Said Wolff, “Each of the faculty members are choosing books that really matter to them, and that they feel have not earned the readership they deserve.”

The books will be on the short side as well. “We recognize that the Bay Area is a busy place – and we recognize that people have limited resources of time. We don’t want to suggest books of discouraging length,” said Wolff.

So Long, See You Tomorrow was originally published in two parts in The New Yorker in 1979. The book, set in rural Illinois, describes the effects of a murder on the friendship of two boys – one of whom, in old age, narrates the story. Wolff called it “a beautifully written, complex, haunting story of a boy’s attempt to find warmth and companionship following the death of his mother in the Spanish Influenza epidemic – which killed more people than the Great War it so quickly followed.”

He called it “a cry from the heart that, once heard, cannot be forgotten.”

“It’s been a project of mine since 1980 to make people read that book. Whenever I sit down with people to talk about books I love, I always make sure that I mention that one. I give it to people as a gift,” he said. “This is my attempt to give this novel to the whole Bay Area as a gift.”

Wolff hopes to encourage a rich community discussion of the book on Nov. 12. “The conversation will be much richer if people have read and thought about the book first,” he said.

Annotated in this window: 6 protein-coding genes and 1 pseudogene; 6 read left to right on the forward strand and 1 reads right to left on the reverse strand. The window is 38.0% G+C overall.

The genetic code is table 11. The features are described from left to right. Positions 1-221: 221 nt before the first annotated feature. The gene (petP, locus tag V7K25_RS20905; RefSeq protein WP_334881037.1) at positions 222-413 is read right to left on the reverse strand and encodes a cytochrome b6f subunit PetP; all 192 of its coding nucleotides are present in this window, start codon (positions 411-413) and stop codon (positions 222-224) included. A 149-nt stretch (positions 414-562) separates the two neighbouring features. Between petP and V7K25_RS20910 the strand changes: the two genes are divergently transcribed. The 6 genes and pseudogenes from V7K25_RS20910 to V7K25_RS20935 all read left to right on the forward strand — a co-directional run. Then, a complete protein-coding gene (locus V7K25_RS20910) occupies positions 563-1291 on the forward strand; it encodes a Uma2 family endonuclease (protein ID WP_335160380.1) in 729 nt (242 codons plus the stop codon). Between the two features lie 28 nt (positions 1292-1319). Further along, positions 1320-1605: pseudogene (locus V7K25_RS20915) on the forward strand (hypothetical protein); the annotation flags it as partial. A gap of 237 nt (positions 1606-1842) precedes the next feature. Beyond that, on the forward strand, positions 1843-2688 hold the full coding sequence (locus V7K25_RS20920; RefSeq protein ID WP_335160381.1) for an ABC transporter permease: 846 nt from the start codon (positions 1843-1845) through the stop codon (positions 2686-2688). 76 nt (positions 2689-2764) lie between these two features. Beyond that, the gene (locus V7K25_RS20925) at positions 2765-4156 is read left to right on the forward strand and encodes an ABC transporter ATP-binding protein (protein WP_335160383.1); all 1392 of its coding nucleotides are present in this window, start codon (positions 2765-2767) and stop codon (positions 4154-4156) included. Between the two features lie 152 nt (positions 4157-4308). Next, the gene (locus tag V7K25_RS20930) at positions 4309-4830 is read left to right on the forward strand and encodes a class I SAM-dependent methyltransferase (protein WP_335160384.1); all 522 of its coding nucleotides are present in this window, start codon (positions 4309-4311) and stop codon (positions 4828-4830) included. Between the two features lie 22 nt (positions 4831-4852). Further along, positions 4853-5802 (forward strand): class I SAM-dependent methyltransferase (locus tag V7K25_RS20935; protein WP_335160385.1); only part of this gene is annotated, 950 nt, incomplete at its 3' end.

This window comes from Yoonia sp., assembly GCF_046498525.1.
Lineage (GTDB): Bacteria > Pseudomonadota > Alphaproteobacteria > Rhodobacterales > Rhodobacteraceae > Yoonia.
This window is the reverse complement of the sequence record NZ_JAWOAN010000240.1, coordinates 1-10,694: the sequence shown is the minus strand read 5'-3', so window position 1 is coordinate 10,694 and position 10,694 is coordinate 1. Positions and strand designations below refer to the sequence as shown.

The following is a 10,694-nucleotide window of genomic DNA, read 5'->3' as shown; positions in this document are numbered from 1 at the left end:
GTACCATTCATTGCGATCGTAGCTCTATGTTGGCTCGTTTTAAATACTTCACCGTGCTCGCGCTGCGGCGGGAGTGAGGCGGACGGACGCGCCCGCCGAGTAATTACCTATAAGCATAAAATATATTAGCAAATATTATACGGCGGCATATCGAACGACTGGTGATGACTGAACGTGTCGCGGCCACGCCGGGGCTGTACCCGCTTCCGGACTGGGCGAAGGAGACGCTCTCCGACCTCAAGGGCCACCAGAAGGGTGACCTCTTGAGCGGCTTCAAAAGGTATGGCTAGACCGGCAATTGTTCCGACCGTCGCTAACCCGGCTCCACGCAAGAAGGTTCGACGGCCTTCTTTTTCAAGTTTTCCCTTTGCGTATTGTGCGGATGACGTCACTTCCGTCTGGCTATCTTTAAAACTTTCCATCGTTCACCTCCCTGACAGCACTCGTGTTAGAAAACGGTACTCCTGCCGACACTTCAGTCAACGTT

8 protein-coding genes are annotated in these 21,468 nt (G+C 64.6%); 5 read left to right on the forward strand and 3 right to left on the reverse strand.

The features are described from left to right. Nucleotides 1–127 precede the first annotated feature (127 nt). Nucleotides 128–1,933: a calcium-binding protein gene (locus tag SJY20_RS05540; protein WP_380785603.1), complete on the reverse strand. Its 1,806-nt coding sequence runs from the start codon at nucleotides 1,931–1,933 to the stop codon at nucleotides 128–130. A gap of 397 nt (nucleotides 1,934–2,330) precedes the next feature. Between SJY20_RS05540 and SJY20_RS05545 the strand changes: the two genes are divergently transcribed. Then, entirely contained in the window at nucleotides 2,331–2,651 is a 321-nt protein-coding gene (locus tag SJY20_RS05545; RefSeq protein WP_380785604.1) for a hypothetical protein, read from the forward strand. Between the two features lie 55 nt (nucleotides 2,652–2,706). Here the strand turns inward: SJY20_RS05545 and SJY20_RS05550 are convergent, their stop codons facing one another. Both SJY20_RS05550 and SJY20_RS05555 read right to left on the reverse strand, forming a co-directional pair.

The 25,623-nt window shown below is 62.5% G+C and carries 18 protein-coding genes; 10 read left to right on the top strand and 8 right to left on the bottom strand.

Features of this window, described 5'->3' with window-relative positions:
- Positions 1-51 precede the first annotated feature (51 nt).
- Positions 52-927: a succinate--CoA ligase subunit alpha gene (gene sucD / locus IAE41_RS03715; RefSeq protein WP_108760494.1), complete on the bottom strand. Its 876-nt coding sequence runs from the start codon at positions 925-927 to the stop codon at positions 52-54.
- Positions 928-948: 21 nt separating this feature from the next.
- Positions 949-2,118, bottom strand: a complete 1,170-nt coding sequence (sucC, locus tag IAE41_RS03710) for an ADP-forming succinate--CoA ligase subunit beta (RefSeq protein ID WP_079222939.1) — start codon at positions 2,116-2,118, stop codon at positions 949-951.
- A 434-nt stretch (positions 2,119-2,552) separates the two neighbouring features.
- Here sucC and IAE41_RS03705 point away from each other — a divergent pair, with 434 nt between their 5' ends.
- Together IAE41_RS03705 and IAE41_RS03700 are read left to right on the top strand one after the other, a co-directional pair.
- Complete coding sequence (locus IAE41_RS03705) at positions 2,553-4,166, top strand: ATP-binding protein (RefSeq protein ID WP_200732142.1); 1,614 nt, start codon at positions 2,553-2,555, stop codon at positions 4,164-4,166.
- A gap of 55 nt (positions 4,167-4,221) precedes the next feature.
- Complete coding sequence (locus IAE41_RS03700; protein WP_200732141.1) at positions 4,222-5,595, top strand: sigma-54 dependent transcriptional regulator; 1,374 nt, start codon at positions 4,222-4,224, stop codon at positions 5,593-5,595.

“The book club offers a wonderful opportunity for the writers and scholars of the English Department and the Creative Writing Program to introduce these neglected classics to a broader audience,” said Gavin Jones, chair of the English Department. “I’m excited at this opportunity to continue our literary conversations beyond the classroom.”

For the second event in February, poet Kenneth Fields will present Janet Lewis‘ 1941 The Wife of Martin Guerre, a 109-page novel. The name might ring a bell with some Bay Area readers: Poet Janet Lewis was also the wife of Stanford’s eminent poet-critic Yvor Winters.

On Lewis’ death in 1998, the New York Times wrote: “There are many who will assure you that when the literary history of the second millennium is written … in the category of dazzling American short fiction her Wife of Martin Guerre will be regarded as the 20th century’s Billy Budd and Janet Lewis will be ranked with Herman Melville.”

Although the Nov. 12 event is free, seating is limited. Reservations on the website The website includes Wolff’s introductory remarks, as well as Cynthia Haven’s [dat’s me – ED]  retrospective on Maxwell’s life, with interviews of his colleagues and daughter.